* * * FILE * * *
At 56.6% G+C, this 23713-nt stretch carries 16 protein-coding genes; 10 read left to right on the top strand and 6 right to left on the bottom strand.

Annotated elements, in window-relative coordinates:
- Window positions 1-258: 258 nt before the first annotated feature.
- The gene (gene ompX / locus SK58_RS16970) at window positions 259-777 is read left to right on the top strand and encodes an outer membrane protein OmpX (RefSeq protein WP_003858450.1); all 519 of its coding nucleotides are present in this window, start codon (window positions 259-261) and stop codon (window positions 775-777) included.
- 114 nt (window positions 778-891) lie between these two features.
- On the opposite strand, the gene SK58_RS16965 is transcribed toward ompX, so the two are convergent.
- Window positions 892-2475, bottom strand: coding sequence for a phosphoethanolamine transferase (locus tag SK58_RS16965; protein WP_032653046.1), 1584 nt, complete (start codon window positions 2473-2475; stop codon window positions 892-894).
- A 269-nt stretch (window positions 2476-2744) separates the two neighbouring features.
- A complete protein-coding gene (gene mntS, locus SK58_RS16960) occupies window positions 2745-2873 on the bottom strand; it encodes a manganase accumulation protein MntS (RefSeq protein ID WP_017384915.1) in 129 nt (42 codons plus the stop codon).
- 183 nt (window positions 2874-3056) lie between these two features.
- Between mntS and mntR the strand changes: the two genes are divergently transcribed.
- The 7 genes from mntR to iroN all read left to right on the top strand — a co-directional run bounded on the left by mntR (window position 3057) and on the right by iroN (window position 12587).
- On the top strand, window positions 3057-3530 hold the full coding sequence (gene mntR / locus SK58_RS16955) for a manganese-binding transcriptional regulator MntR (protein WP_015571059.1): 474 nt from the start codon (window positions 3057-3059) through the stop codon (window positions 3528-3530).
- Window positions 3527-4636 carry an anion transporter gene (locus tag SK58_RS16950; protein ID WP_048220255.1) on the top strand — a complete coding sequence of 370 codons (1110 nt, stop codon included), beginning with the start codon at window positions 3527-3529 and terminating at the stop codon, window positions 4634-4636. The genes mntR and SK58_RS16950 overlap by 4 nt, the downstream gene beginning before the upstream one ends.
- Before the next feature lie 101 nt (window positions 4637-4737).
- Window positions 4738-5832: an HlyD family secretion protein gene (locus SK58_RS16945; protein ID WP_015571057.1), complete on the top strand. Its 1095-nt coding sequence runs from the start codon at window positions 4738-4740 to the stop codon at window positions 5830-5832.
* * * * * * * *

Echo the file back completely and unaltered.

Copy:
At 56.6% G+C, this 23713-nt stretch carries 16 protein-coding genes; 10 read left to right on the top strand and 6 right to left on the bottom strand.

Annotated elements, in window-relative coordinates:
- Window positions 1-258: 258 nt before the first annotated feature.
- The gene (gene ompX / locus SK58_RS16970) at window positions 259-777 is read left to right on the top strand and encodes an outer membrane protein OmpX (RefSeq protein WP_003858450.1); all 519 of its coding nucleotides are present in this window, start codon (window positions 259-261) and stop codon (window positions 775-777) included.
- 114 nt (window positions 778-891) lie between these two features.
- On the opposite strand, the gene SK58_RS16965 is transcribed toward ompX, so the two are convergent.
- Window positions 892-2475, bottom strand: coding sequence for a phosphoethanolamine transferase (locus tag SK58_RS16965; protein WP_032653046.1), 1584 nt, complete (start codon window positions 2473-2475; stop codon window positions 892-894).
- A 269-nt stretch (window positions 2476-2744) separates the two neighbouring features.
- A complete protein-coding gene (gene mntS, locus SK58_RS16960) occupies window positions 2745-2873 on the bottom strand; it encodes a manganase accumulation protein MntS (RefSeq protein ID WP_017384915.1) in 129 nt (42 codons plus the stop codon).
- 183 nt (window positions 2874-3056) lie between these two features.
- Between mntS and mntR the strand changes: the two genes are divergently transcribed.
- The 7 genes from mntR to iroN all read left to right on the top strand — a co-directional run bounded on the left by mntR (window position 3057) and on the right by iroN (window position 12587).
- On the top strand, window positions 3057-3530 hold the full coding sequence (gene mntR / locus SK58_RS16955) for a manganese-binding transcriptional regulator MntR (protein WP_015571059.1): 474 nt from the start codon (window positions 3057-3059) through the stop codon (window positions 3528-3530).
- Window positions 3527-4636 carry an anion transporter gene (locus tag SK58_RS16950; protein ID WP_048220255.1) on the top strand — a complete coding sequence of 370 codons (1110 nt, stop codon included), beginning with the start codon at window positions 3527-3529 and terminating at the stop codon, window positions 4634-4636. The genes mntR and SK58_RS16950 overlap by 4 nt, the downstream gene beginning before the upstream one ends.
- Before the next feature lie 101 nt (window positions 4637-4737).
- Window positions 4738-5832: an HlyD family secretion protein gene (locus SK58_RS16945; protein ID WP_015571057.1), complete on the top strand. Its 1095-nt coding sequence runs from the start codon at window positions 4738-4740 to the stop codon at window positions 5830-5832.